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University of Rhode Island

Superfund Research Program

Community Engagement Core

Project Leader: Alyson McCann
Co-Investigator: Laurel Schaider (Silent Spring Institute)
Grant Number: P42ES027706
Funding Period: 2017-2022
View this project in the NIH Research Portfolio Online Reporting Tools (RePORT)

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Project Summary (2017-2022)

The goal of the Sources, Transport, Exposure, and Effects of PFASs (STEEP) Superfund Research Program Community Engagement Core (CEC) is to facilitate a community-centered, participatory process to protect human health and inform public policy. The CEC is bringing together STEEP Center members and residents and stakeholders on Cape Cod, Massachusetts, in New England, and throughout the United States to: direct community engagement best practices to enhance a broad understanding of per- and polyfluoroalkyl substances (PFASs); promote and implement prevention and intervention strategies to reduce exposures to PFASs; protect human and ecological health; and inform public policy. The CEC is working with stakeholders, including residents, federal, state and local health and environmental agencies, public officials, non-governmental organizations, and "sister" Superfund programs at the U.S. Environmental Protection Agency (EPA) and Agency for Toxic Substances and Disease Registry (ATSDR). The CEC aims to be responsive to the community's needs by providing scientific expertise in response to community questions and concerns.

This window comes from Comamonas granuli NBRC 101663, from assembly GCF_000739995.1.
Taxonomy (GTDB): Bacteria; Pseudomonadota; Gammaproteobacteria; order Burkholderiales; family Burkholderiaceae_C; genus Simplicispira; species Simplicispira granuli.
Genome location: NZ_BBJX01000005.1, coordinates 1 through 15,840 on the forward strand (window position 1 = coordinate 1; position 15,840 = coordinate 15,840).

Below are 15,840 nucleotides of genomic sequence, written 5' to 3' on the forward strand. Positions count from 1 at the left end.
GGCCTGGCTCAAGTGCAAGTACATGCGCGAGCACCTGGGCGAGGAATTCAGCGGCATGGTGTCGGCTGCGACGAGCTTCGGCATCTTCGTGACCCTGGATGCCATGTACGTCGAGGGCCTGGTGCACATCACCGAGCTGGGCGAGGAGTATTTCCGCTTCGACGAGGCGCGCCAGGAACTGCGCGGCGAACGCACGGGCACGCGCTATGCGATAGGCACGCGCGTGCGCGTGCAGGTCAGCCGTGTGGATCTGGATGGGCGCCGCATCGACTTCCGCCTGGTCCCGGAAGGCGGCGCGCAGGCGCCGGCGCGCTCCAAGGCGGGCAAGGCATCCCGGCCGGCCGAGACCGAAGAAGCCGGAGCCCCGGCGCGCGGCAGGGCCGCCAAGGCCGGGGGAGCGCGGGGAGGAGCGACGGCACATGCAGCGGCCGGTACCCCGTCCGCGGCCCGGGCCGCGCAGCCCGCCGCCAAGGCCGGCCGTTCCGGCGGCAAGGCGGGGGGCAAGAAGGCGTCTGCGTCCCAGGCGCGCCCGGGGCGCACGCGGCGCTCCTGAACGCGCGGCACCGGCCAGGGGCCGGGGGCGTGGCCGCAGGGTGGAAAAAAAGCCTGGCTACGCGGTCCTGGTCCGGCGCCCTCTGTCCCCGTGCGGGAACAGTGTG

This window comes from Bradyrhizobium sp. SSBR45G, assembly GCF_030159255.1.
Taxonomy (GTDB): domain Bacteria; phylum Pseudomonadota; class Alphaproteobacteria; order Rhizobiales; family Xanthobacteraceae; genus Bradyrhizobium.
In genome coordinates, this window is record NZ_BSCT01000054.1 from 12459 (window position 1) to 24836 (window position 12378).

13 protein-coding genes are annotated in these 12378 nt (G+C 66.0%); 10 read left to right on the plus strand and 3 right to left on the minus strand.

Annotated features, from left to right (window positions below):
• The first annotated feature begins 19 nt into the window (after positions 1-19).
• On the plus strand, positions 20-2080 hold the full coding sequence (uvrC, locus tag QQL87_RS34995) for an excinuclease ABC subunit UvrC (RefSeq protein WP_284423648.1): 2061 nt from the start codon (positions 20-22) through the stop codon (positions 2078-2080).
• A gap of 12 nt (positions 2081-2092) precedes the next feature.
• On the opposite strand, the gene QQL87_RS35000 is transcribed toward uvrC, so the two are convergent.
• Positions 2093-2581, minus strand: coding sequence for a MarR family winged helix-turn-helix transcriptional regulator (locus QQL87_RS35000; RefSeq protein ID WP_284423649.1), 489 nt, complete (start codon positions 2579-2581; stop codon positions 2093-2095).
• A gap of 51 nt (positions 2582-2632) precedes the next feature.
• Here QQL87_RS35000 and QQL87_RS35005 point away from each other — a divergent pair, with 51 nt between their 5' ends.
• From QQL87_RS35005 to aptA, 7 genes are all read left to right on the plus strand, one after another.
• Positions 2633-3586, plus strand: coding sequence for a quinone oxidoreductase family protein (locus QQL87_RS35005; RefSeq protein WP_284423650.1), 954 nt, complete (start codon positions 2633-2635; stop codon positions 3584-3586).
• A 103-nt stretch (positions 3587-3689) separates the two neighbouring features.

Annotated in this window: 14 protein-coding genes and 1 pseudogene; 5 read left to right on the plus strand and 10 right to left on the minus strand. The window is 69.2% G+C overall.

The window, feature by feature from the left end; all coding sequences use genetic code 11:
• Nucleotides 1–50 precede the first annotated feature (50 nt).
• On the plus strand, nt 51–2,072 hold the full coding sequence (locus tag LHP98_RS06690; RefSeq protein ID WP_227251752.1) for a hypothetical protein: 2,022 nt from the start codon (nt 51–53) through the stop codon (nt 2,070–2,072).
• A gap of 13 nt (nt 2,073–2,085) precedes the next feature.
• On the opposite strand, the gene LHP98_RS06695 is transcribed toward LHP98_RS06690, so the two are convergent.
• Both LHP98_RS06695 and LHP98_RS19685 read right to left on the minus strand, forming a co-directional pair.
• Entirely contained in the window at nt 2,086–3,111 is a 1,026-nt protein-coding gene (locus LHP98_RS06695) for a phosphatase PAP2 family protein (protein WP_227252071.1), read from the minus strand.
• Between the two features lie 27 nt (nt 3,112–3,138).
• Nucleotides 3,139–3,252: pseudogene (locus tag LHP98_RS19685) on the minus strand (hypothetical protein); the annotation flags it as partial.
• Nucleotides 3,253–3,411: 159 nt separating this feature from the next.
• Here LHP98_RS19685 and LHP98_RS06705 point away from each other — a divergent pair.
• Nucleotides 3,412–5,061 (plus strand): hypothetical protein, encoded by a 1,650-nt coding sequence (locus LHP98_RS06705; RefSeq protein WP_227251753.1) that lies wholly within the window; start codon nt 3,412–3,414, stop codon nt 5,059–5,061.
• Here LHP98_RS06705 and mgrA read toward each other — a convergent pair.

The CEC's targeted communities are located on Cape Cod, Massachusetts, where multiple sources of PFASs (fire training areas, airports, military base, landfills, municipal wastewater, and septic systems) threaten the sole source aquifer that provides drinking water for 200,000 year-round and 500,000 summer residents. For instance, Joint Base Cape Cod (JBCC) is home to the Otis Air National Guard Base, one of 14 designated Superfund Sites for PFASs. PFASs from aqueous film forming foams (AFFFs) have migrated into groundwater near JBCC and near the Barnstable County Fire/Rescue Training Academy (BCFTA); public drinking water wells near BCFTA are being treated to remove PFASs. Prior research by Silent Spring Institute demonstrated the presence of PFASs in private drinking water wells throughout Cape Cod.

The CEC is working with each research project, the Research Translation Core, and Training Core to foster knowledge exchange between STEEP members and community members and stakeholders. The CEC will form a Cape Cod Advisory Committee (CCAC) and will host an annual Spring Science Day on Cape Cod to provide opportunities for STEEP researchers and trainees to share new research findings and for stakeholders and community members to ask questions and inform research and engagement activities. The CEC is offering private well water testing for PFASs to Cape Cod residents, focused in areas near likely sources, and participants will receive context-rich, digital report-back of their own well results. Results from wells close to known sources will also inform fingerprinting of PFAS profiles in drinking water. The CEC is working with statewide and national NGOs and agencies to share STEEP Center research findings and promote effective strategies to reducing PFAS exposures from drinking water and other sources.

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